And even through this podcast, I can already hear some of you protesting because I've heard the protests from individuals in my rise membership of Amanda I literally live in the tundra, or I work a night shift. And I'm up before the sun and then I'm indoors until the sun goes down. What does this look like for me. And one of the things I love so much about my rise membership is that I get to work personally with our clients and all of their like, But Amanda but I'm here to help them find personalized ways to work these things into their day in a way that supports their mental health. But let's say you do you live in a place where it is freezing, then you likely have a good coat. And I know it's not convenient. I know it's not fun to be outside when it's freezing. But one of the most beneficial things that you can do for seasonal depression is to get outside in the morning. And it would be again amazing if you could get outside for that morning walk. But even if you're just standing in your doorway or sitting on your porch face the direction of the sun and just let it come into your eyeballs and touch your skin. And for those of you who don't live in obscenely cold places there is actually research that shows that there can be additional benefits for exposing Have as much skin as possible while being outside and I am not suggesting that you go streaking in your neighborhood. But for me, even in winter here on the East Coast, there are occasionally days where I can get away with a short sleeve shirt outside, I'm cold, for sure. But whenever I can handle it, I want to get the additional benefits of Sun getting on to my skin as well as in my eyes. But really, the key here is get outside in any way that you can in the morning.
Now, before wrapping up, I do want to give a little bit more detail on these artificial light boxes, or light pads or happy lamps, all of these things that contribute to bright light therapy. And this is something I got asked about recently inside my Rhys membership. And in response to that question, as well as prepping for this podcast, I've looked a lot more into this, and I'm not gonna lie, I went into this pretty skeptical just thinking it's another gimmicky thing that somebody is trying to make a buck off of. But it turns out that there is actually some pretty good research to back this up. And it can be a really helpful alternative for those of you who wake up before the sun, who maybe don't get enough sunlight where you live, or if you can't seem to get yourself outside consistently. And I will reiterate, there's no replacement for getting actual sunlight into your eyeballs or onto your skin. But if you need more than you can acquire from the great outdoors for whatever reason, this could be a helpful alternative. And I've even learned in the last week that these happy lamps are prescribed in some countries for seasonal depression.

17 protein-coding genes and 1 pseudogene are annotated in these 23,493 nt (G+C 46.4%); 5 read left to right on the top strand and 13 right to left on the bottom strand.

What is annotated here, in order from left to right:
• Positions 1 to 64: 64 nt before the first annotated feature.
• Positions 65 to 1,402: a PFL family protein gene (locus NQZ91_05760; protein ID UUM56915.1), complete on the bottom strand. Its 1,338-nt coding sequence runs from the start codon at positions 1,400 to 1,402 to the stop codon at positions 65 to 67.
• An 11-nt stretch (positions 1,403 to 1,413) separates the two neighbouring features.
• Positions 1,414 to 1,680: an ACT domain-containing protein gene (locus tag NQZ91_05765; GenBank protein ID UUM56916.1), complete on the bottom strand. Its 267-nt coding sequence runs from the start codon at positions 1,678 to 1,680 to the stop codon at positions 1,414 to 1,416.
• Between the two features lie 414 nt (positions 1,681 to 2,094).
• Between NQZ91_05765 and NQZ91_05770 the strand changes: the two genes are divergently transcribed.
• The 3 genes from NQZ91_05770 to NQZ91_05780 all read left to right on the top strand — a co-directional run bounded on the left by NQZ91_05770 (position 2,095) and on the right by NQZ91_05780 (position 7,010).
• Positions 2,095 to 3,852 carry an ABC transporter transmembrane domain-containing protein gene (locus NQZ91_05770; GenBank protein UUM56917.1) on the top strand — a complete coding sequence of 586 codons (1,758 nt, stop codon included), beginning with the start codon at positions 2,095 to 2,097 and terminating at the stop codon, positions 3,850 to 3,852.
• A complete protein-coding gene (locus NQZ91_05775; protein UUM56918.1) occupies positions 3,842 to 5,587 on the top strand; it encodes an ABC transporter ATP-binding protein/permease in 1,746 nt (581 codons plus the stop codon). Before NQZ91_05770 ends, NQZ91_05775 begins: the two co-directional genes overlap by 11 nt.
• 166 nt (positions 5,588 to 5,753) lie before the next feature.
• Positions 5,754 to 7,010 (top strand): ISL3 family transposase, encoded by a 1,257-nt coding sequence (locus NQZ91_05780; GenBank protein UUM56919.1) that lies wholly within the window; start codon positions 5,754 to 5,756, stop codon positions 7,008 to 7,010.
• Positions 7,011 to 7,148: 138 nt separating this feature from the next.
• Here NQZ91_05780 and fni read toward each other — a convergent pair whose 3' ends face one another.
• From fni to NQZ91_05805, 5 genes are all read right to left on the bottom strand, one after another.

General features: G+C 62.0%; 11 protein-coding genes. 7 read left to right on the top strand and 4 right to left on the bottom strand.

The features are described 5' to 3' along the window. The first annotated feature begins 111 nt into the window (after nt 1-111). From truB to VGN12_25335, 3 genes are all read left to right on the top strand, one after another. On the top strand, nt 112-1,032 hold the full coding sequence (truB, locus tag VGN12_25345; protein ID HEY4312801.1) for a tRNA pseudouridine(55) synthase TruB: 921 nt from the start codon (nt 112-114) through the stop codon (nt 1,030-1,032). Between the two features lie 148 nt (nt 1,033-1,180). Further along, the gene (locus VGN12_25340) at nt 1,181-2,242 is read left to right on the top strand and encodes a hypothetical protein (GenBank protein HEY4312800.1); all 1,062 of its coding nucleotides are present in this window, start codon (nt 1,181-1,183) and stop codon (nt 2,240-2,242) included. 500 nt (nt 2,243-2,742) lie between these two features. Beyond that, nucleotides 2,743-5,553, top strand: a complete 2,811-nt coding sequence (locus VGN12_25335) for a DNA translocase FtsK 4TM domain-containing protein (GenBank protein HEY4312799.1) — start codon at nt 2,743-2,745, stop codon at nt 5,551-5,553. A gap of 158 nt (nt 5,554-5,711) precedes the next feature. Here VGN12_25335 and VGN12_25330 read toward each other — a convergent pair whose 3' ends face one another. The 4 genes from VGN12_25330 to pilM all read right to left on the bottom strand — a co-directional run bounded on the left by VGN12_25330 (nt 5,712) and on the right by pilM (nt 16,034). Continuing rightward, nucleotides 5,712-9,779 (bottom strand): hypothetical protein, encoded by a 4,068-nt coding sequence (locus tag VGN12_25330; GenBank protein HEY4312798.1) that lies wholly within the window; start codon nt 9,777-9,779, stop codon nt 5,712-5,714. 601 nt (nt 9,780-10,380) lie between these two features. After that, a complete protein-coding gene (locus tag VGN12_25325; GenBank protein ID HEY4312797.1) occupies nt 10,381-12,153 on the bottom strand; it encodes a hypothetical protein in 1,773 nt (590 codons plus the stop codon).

So what let's talk about what they are, these sunlight lamps or light therapy devices are designed to mimic natural outdoor light, the best and artificial device can so they produce a specific wavelength of light that is thought to trigger a chemical change in the brain to lighten mood and ease other symptoms of seasonal depression. And I want to make it very clear again, that I'm not offering medical advice, I'm not telling you that you should purchase this or that it will work for you. I am presenting information that I got through many, many hours of research research that was convincing enough for me to purchase one for myself. And I will additionally link in the show notes, the light that I purchased and a couple of alternatives for any of you who are looking into this. But I urge you to do your own research and even talk to health care provider if you have any questions or concerns. But here's a few other things to know if you are going to try out light therapy for seasonal affective disorder, it is recommended that you use these in the morning and not at night. In fact, they can negatively impact you if you are using them at night.